This legislation will implement what is commonly referred to as the Development Assessment Process — a single, mighty mechanism to assess the impact of activities. It will largely replace the Canadian Environmental Assessment Act in the Yukon and should begin moving through the parliamentary process over the coming months. Once it is in place, First Nations will have increased involvement through a new formal review system.
And while the Development Assessment Process waits patiently at the doorstep of Parliament, strong, supporting statements are being made by the courts.
For example, a recent B.C. Court of Appeal decision made it plain and clear that there is a requirement that consultation will take place in advance of development even in traditional territory where aboriginal title has not yet been established.
In the Haida decision, the province’s highest court confirmed that both the province and Weyerhaeuser owe legally enforceable fiduciary duty to the Haida — and that both the province and the company have a legally enforceable duty to consult with the Haida with a view to accommodate their rights and interests.
This decision reflects a great wave of change that is upon us.
If we are to be successful in the days and years ahead, we need to begin to broaden the discussions of regulatory reform, so we can find a holistic approach appropriate for all of the North. An approach that is certain, clear, and consistent across borders.
In addition to regulatory reform, our northern agenda includes other issues that we must address together. One of these issues is employment.
In the North, our greatest resource isn’t oil, or gas, or minerals. It is our people.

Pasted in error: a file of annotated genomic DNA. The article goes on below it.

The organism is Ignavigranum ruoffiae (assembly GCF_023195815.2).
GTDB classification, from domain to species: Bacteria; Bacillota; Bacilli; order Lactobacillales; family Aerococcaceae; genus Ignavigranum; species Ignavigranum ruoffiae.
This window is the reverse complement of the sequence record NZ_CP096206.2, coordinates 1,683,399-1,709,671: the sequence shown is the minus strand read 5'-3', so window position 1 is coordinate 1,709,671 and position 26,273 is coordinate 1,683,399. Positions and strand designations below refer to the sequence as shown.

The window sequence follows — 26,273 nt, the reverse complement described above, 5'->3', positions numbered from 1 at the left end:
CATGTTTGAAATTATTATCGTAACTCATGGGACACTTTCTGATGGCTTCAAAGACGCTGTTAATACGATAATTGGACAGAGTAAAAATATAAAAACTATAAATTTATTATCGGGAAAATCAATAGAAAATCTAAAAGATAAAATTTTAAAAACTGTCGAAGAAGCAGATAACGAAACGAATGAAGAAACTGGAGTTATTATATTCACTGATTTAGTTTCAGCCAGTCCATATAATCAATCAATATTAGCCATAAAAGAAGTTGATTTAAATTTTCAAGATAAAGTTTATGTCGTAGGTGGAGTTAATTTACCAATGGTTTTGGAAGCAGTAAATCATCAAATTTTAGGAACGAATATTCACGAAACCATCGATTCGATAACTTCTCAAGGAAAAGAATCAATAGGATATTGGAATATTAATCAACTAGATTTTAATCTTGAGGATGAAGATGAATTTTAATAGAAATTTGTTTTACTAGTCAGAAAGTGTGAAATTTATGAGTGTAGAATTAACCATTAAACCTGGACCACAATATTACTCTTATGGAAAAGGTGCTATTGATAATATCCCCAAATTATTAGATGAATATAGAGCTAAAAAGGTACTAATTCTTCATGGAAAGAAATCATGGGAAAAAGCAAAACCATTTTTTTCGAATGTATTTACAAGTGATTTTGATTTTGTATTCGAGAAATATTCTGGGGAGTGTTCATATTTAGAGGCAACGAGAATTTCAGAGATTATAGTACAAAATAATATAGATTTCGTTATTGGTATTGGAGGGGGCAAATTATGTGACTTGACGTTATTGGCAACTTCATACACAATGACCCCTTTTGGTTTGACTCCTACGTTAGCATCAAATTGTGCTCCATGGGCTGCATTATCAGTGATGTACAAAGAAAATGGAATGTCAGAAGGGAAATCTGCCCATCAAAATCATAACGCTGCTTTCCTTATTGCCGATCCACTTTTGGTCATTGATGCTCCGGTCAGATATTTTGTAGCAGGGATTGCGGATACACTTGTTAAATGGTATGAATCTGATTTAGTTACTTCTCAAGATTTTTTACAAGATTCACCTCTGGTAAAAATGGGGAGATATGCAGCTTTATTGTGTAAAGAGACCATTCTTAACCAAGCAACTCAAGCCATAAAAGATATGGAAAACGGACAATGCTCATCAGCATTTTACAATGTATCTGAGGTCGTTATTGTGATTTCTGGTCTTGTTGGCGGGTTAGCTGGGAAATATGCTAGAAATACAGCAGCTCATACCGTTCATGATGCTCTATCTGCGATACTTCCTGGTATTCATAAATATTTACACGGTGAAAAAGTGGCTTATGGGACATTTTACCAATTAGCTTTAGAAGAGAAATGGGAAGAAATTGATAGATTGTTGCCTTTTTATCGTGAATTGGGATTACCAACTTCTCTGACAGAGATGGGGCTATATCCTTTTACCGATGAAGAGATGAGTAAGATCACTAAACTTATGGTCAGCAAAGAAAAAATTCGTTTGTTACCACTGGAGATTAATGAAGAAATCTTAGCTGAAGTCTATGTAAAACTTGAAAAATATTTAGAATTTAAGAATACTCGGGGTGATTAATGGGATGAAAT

The members of the Petroleum Services Association of Canada have identified skilled labour shortages as their number one concern.
It need not be a concern. Over the next ten years, the size of the aboriginal working age population will grow 3-5 times faster than the non-aboriginal population. By 2006, the total aboriginal working age population will be at 920,000.
For the oil and gas industry, there is a good fit. The traditional workforce in oil and gas is young and in 2006, about one-third of the aboriginal workforce will be under the age of 30.
So we need to work together to construct community-based training that will produce a vibrant workforce with the skills that industry needs.
We also need to work together to support and encourage First Nation entrepreneurs. Aboriginal entrepreneurship is growing at twice the Canadian average, and there are now more than 22,000 Aboriginal businesses across the country.
We need to work together to assist our entrepreneurs in gaining access to capital so they can effectively grow their businesses. Ambitious business-minded people in our communities need access to technical and management expertise and business training.
All of this will help diversify northern economies — but it is only one more piece of the puzzle. Which brings us to the next item on our shared agenda. Like many of the organizations you represent, we also seek opportunities for equity partnerships.
Equity and Revenue Sharing
After a long struggle with industry and governments, we have come to expect that, at a minimum, resource activity in our territories will bring jobs and training opportunities.
But jobs and training alone are not enough to build sound, healthy economies in our communities. We must be your full partners.
The Kaska have invested in joint ventures with organizations like SNC Lavalin in projects that provide for economic growth, training and employment opportunities.
Such partnerships are important, although they still do not provide the certain and solid foundation we seek for the generations to come. For that we need long-term sources of revenue generation, namely through revenue sharing from resource development on our lands creating a tangible financial return for future generations.
This is proven approach. For one effective example of the impact of revenue sharing we need only look to Alaska where oil and gas operations support a permanent state fund which provides $1800 US a year for every man, woman and child in the state.
In Canada, look at what oil and gas has done for Alberta. No one pays a provincial sales tax and the province has a heritage fund worth billions. In addition, as you well know, both jurisdictions wield enormous influence on energy questions in their respective national arenas.